In 2010, the Texas Department of Criminal Justice's Risk Management Division reminded employees in "heat awareness training" of the "common sense tips" that could prevent a "heat-related pet emergency," including that when left indoors one answer two questions: Is air conditioning available? And, will the house stay cool "through the heat of the day?"
The same level of care is not considered for Texas inmates, however, who live without meaningful climate control in facilities where indoor temperatures routinely, and for prolonged periods, exceed 100 degrees, according to a new report released Monday by the University of Texas School of Law Human Rights Clinic. The conditions many of the more than 150,000 Texas prisoners are subjected to in facilities among the 109 operated by TDCJ not only violate human rights standards, but also represent a violation of the Constitutional ban on cruel and unusual punishments, according to the report. "Although persons who are incarcerated have been deprived of their right to liberty, these individuals still retain most of their fundamental human rights, most notably the rights to dignity, life, security of person, the right to be free of inhuman or degrading treatment, and the right to health," reads the report.
Since 2007, at least 14 inmates have died from extreme heat exposure inside Texas prisons, most of whom were housed in newer prison units yet constructed without air conditioning in inmate living areas – in the most extreme case, the inmate's body temperature at time of death was nearly 110 degrees, according to a lawsuit filed against TDCJ in 2013 by the relatives of inmate Michael Martone. And in just a two-year period, during 2012-2013, nearly 150 correctional officers were also victims of heat-related injury or illness related to the extreme conditions, notes the HRC report. Still, TDCJ has taken no action to correct the problem – save for installing air conditioning in warden offices and armory areas, according to the report and to court documents.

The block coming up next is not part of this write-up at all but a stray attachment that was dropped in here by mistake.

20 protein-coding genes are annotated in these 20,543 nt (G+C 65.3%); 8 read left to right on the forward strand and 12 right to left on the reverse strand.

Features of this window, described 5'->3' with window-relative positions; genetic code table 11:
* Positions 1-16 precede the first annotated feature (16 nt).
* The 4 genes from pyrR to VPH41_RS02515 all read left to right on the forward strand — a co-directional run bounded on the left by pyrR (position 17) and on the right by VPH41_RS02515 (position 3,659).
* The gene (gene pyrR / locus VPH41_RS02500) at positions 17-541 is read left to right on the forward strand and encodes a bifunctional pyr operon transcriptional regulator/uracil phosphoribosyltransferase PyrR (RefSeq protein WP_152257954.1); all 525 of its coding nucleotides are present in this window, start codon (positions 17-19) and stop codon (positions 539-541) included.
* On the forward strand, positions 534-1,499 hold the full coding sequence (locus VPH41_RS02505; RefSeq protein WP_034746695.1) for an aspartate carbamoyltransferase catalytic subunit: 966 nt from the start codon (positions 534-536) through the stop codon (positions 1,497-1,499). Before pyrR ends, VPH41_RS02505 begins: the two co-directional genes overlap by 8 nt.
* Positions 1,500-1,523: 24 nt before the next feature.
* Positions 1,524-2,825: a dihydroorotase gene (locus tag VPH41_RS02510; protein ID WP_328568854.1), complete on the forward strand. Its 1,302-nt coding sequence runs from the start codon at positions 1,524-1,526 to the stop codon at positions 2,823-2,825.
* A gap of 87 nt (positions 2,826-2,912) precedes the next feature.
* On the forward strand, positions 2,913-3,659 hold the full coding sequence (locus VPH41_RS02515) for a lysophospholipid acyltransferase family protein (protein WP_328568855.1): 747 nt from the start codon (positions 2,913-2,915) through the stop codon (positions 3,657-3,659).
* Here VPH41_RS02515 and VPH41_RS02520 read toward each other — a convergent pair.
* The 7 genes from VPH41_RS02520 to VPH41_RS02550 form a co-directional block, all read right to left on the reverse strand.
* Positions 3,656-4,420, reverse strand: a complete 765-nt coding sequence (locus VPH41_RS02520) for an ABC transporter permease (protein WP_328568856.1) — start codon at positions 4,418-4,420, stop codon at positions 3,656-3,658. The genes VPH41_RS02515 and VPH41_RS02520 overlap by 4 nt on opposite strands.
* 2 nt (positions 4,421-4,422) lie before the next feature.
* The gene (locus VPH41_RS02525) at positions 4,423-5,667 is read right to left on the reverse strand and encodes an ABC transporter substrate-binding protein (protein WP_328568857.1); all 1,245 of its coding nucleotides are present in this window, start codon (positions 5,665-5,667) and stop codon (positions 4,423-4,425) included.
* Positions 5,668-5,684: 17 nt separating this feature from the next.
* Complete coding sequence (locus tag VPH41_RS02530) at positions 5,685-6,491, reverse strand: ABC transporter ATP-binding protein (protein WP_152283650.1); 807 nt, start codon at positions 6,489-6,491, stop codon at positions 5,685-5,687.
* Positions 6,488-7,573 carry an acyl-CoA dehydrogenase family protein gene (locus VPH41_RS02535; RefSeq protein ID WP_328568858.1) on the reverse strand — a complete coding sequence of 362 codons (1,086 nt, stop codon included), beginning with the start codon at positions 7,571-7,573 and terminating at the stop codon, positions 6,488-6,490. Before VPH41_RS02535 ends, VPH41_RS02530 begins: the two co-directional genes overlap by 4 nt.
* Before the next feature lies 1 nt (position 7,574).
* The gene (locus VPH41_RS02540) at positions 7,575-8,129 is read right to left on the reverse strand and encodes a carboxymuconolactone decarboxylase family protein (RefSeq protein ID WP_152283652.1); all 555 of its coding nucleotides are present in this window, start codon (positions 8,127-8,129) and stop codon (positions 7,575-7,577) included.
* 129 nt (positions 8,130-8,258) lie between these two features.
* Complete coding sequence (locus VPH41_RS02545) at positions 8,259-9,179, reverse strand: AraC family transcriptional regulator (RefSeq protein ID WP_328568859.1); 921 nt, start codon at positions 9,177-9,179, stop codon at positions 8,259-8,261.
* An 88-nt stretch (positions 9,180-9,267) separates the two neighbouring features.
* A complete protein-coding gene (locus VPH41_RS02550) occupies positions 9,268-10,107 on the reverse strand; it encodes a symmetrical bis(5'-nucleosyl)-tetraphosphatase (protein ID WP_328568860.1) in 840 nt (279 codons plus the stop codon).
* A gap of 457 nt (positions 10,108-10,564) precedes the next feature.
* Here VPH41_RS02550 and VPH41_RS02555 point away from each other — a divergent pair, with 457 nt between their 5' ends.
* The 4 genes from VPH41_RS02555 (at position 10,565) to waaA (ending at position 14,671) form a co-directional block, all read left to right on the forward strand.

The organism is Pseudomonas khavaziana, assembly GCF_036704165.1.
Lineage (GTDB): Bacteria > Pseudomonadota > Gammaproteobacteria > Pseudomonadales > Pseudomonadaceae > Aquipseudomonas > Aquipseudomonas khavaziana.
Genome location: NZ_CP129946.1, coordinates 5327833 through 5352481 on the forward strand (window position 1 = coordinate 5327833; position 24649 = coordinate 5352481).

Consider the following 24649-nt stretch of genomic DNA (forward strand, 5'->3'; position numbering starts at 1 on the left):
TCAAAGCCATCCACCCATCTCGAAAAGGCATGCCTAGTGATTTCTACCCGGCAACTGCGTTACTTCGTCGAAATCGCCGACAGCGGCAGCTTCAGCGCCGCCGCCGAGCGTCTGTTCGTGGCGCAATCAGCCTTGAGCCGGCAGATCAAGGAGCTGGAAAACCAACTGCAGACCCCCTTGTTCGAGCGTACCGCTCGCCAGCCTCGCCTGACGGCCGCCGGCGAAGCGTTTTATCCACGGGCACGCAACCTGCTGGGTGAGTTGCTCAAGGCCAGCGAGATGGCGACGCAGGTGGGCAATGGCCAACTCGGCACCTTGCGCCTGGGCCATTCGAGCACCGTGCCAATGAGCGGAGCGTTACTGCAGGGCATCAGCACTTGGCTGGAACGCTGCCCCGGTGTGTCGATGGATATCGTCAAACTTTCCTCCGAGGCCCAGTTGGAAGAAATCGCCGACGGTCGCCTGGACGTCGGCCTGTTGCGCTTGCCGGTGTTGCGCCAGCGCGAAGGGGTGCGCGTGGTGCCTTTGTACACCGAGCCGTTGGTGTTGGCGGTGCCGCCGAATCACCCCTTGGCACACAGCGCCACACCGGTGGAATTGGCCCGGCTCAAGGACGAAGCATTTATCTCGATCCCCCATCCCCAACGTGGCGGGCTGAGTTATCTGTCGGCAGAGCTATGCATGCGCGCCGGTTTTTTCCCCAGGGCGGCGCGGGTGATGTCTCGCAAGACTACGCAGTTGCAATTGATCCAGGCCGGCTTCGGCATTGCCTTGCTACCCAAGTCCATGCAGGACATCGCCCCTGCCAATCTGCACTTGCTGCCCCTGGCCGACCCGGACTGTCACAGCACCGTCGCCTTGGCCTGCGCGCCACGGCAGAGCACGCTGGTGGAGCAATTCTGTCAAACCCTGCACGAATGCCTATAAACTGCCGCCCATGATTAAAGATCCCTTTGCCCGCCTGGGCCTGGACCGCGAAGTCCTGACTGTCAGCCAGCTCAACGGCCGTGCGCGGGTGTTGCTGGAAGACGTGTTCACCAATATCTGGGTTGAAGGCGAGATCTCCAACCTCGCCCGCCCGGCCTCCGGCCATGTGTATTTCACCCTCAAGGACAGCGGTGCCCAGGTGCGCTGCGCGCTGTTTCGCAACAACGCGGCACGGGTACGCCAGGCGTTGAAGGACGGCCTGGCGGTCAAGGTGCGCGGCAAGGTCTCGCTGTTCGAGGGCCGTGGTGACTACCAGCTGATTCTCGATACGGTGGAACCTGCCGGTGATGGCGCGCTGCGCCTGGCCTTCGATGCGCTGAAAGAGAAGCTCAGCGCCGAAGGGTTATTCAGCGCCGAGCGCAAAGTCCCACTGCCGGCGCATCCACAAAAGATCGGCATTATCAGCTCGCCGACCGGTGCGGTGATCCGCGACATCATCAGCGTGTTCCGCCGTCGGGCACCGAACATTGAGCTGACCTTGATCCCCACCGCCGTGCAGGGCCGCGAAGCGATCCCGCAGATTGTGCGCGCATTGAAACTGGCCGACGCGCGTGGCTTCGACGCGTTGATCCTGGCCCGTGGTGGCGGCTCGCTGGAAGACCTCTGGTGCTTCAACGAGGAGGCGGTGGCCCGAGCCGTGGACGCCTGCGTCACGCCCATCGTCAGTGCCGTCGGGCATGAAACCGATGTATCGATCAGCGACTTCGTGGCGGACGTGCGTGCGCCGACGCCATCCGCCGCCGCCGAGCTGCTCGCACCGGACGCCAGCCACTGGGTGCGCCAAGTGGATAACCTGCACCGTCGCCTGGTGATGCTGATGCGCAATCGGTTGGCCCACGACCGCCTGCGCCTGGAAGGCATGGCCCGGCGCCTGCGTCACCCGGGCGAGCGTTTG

Indeed, TDCJ sets no limits on how hot a prisoner's cell can be, though the Texas Commission on Jail Standards,which oversees Texas' county jail operations has done so, setting an 85-degree temperature cap on inmate areas. The HRC is recommending that the TDCJ follow suit, codifying that inmate areas should remain between 65 and 85 degrees, and that air conditioning be installed to achieve that goal. Until that happens, the report recommends, in part, that inmates be screened for health conditions or medication usage that could exacerbate their susceptibility to heat-related illness or death, and that where inmates aren't living in climate-controlled areas that they be monitored frequently when indoor temperatures exceed 85 degrees.
TDCJ spokesman Jason Clark said in an email that the "well being of staff and offenders is a top priority for the agency" and that TDCJ remains "committed to making sure that both are safe during the extreme heat." The agency ensures that additional water and ice is provided "if available" in both work and housing areas, restricts outside work during extreme heat, and works to identify offenders who might be susceptible to "heat related issues." He declined to answer specific questions or to provide additional details, citing the pending litigation.
The HRC Director Ariel Dulitzky said in a press release that it is TDCJ's duty to protect all of its inmates. "[B]ecause the TDCJ exercises complete control over prisoners in its facilities, it also bears the responsibility for guaranteeing the lives and health of all inmates." That is not happening, according to the report. Human rights standards require "The extreme heat in Texas prisons risks the lives of all inmates that are subject to these conditions, and this violates their physical integrity as well. The continuing lack of standards and preventive measures to address these risks increases the seriousness of the violations." The HRC said it will submit its findings to the United Nations and to the Inter-American Commission for Human Rights.
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